Mono no aware (物の哀れ?), literally “the pathos of things”, and also translated as “an empathy toward things”, or “a sensitivity to ephemera”, is a Japanese term for the awareness of impermanence (無常 mujō?), or transience of things, and both a transient gentle sadness (or wistfulness) at their passing as well as a longer, deeper gentle sadness about this state being the reality of life.
Japanese director Yasujiro Ozu was well known for creating a sense of mono no aware, frequently climaxing with a character very understatedly saying “Ii tenki desu ne?” (いい天気ですね?, “Fine weather, isn’t it?”), after a familial and societal paradigm shift, such as a daughter being married off, against the backdrop of a swiftly changing Japan.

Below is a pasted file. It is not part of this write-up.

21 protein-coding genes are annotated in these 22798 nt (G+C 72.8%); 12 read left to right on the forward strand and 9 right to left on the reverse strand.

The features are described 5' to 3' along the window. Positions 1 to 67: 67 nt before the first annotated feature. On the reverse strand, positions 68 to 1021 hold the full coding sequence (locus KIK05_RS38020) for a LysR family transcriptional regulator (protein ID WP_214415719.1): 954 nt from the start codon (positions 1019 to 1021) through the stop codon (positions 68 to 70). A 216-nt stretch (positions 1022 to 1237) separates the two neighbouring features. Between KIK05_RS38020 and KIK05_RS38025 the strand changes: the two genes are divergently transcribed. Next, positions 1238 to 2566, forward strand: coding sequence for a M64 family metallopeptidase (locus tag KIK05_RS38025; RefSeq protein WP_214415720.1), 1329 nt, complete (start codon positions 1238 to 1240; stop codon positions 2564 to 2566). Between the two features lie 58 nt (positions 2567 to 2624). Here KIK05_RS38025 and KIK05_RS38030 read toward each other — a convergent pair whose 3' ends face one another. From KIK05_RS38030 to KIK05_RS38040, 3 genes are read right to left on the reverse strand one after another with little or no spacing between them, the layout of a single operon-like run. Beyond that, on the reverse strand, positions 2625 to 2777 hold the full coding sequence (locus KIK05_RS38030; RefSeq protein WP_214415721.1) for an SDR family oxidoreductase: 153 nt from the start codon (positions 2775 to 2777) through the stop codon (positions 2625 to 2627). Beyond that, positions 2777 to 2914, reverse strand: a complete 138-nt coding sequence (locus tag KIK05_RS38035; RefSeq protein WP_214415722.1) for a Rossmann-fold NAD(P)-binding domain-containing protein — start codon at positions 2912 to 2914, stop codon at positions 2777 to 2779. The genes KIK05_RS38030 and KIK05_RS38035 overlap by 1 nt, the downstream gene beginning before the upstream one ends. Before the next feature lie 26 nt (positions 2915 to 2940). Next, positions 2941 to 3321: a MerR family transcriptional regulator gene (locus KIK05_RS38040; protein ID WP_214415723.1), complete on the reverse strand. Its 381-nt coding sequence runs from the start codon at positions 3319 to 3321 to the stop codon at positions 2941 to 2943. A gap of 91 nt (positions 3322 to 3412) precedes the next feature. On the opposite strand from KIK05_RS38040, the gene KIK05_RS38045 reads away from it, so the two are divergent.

"I’m a habitual self-interlocutor. Around the time I started photographing at the Natural History Museum, one evening I had a near-hallucinatory vision. The question-and-answer session that led to this vision went something like this:
Suppose you shoot a whole movie in a single frame?
And the answer:
You get a shining screen.
Immediately I sprang to action, experimenting toward realizing this vision. Dressed up as a tourist, I walked into a cheap cinema in the East Village with a large-format camera. As soon as the movie started, I fixed the shutter at a wide-open aperture, and two hours later when the movie finished, I clicked the shutter closed.
That evening, I developed the film, and the vision exploded behind my eyes.”